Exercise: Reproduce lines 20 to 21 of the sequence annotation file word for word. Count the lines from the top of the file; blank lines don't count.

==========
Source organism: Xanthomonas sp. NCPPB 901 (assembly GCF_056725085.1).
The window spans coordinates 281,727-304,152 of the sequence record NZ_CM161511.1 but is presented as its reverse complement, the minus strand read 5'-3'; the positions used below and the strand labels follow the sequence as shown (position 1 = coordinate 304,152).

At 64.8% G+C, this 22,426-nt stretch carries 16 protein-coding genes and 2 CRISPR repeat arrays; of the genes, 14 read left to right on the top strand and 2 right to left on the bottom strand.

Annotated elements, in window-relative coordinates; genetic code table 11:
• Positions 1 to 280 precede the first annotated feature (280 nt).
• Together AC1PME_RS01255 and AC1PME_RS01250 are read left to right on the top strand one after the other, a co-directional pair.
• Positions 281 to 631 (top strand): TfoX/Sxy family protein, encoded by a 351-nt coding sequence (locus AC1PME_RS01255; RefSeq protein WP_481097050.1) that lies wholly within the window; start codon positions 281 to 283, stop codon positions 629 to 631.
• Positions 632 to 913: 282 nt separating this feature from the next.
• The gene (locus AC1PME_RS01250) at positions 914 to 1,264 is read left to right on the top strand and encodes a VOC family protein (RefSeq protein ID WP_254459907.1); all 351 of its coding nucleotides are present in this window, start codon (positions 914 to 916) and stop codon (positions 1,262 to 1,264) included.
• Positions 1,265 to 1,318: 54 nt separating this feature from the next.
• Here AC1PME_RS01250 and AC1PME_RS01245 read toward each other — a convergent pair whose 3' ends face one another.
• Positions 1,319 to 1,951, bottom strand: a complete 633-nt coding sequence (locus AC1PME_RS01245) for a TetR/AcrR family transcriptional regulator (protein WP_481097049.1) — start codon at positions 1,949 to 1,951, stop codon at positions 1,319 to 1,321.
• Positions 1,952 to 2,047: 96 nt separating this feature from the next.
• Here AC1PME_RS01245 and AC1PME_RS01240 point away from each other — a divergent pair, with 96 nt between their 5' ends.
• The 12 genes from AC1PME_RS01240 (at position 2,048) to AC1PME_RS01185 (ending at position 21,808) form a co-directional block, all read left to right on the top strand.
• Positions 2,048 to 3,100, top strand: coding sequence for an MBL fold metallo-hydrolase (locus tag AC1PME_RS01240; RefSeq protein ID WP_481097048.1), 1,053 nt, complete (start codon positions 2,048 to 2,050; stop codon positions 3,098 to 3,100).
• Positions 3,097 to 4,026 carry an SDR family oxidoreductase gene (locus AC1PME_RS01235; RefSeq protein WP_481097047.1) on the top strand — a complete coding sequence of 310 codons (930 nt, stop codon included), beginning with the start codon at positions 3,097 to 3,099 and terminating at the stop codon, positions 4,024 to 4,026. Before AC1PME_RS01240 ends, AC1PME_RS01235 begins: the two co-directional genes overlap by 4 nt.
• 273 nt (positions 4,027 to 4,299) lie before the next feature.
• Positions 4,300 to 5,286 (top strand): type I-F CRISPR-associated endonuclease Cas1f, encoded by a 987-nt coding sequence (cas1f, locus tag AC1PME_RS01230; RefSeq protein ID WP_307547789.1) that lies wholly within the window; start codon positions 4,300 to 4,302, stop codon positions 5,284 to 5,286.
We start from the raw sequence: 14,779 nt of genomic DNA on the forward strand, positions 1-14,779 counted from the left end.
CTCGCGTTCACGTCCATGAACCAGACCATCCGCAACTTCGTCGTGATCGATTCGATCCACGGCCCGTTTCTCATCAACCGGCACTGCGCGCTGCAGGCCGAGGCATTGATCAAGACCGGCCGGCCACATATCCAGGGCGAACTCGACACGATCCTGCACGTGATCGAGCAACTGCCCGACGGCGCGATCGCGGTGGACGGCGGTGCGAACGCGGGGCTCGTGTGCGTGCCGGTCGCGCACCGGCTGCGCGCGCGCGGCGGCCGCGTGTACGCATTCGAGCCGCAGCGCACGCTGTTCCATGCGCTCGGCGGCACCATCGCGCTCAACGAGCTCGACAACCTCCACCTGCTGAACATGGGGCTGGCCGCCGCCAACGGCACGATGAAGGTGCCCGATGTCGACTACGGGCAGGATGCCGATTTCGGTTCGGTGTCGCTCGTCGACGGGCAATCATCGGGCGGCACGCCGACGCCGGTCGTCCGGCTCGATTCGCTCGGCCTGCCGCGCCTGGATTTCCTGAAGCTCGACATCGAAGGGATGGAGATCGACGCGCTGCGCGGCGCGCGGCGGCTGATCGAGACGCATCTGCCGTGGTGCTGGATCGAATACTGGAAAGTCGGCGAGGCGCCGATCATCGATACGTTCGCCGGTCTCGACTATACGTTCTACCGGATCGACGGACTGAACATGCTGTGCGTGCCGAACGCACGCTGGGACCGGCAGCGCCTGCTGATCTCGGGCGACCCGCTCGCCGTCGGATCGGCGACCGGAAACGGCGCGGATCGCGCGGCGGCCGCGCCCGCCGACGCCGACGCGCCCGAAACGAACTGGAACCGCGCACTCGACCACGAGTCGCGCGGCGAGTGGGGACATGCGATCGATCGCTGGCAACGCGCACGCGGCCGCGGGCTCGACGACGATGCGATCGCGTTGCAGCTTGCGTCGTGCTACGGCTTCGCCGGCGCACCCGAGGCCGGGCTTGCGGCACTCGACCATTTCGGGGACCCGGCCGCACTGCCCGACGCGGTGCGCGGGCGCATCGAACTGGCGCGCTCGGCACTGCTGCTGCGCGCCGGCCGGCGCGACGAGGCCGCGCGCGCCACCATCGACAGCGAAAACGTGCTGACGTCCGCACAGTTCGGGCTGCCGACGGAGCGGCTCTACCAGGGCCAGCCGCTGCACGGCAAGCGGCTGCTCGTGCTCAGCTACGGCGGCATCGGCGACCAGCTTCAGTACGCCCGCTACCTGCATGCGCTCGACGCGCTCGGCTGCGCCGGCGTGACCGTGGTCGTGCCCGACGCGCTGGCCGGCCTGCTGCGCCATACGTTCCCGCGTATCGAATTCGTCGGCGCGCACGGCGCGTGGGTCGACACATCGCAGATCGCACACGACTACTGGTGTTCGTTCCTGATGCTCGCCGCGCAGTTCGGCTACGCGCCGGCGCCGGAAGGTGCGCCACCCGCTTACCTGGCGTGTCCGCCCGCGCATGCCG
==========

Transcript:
We start from the raw sequence: 14,779 nt of genomic DNA on the forward strand, positions 1-14,779 counted from the left end.
CTCGCGTTCACGTCCATGAACCAGACCATCCGCAACTTCGTCGTGATCGATTCGATCCACGGCCCGTTTCTCATCAACCGGCACTGCGCGCTGCAGGCCGAGGCATTGATCAAGACCGGCCGGCCACATATCCAGGGCGAACTCGACACGATCCTGCACGTGATCGAGCAACTGCCCGACGGCGCGATCGCGGTGGACGGCGGTGCGAACGCGGGGCTCGTGTGCGTGCCGGTCGCGCACCGGCTGCGCGCGCGCGGCGGCCGCGTGTACGCATTCGAGCCGCAGCGCACGCTGTTCCATGCGCTCGGCGGCACCATCGCGCTCAACGAGCTCGACAACCTCCACCTGCTGAACATGGGGCTGGCCGCCGCCAACGGCACGATGAAGGTGCCCGATGTCGACTACGGGCAGGATGCCGATTTCGGTTCGGTGTCGCTCGTCGACGGGCAATCATCGGGCGGCACGCCGACGCCGGTCGTCCGGCTCGATTCGCTCGGCCTGCCGCGCCTGGATTTCCTGAAGCTCGACATCGAAGGGATGGAGATCGACGCGCTGCGCGGCGCGCGGCGGCTGATCGAGACGCATCTGCCGTGGTGCTGGATCGAATACTGGAAAGTCGGCGAGGCGCCGATCATCGATACGTTCGCCGGTCTCGACTATACGTTCTACCGGATCGACGGACTGAACATGCTGTGCGTGCCGAACGCACGCTGGGACCGGCAGCGCCTGCTGATCTCGGGCGACCCGCTCGCCGTCGGATCGGCGACCGGAAACGGCGCGGATCGCGCGGCGGCCGCGCCCGCCGACGCCGACGCGCCCGAAACGAACTGGAACCGCGCACTCGACCACGAGTCGCGCGGCGAGTGGGGACATGCGATCGATCGCTGGCAACGCGCACGCGGCCGCGGGCTCGACGACGATGCGATCGCGTTGCAGCTTGCGTCGTGCTACGGCTTCGCCGGCGCACCCGAGGCCGGGCTTGCGGCACTCGACCATTTCGGGGACCCGGCCGCACTGCCCGACGCGGTGCGCGGGCGCATCGAACTGGCGCGCTCGGCACTGCTGCTGCGCGCCGGCCGGCGCGACGAGGCCGCGCGCGCCACCATCGACAGCGAAAACGTGCTGACGTCCGCACAGTTCGGGCTGCCGACGGAGCGGCTCTACCAGGGCCAGCCGCTGCACGGCAAGCGGCTGCTCGTGCTCAGCTACGGCGGCATCGGCGACCAGCTTCAGTACGCCCGCTACCTGCATGCGCTCGACGCGCTCGGCTGCGCCGGCGTGACCGTGGTCGTGCCCGACGCGCTGGCCGGCCTGCTGCGCCATACGTTCCCGCGTATCGAATTCGTCGGCGCGCACGGCGCGTGGGTCGACACATCGCAGATCGCACACGACTACTGGTGTTCGTTCCTGATGCTCGCCGCGCAGTTCGGCTACGCGCCGGCGCCGGAAGGTGCGCCACCCGCTTACCTGGCGTGTCCGCCCGCGCATGCCG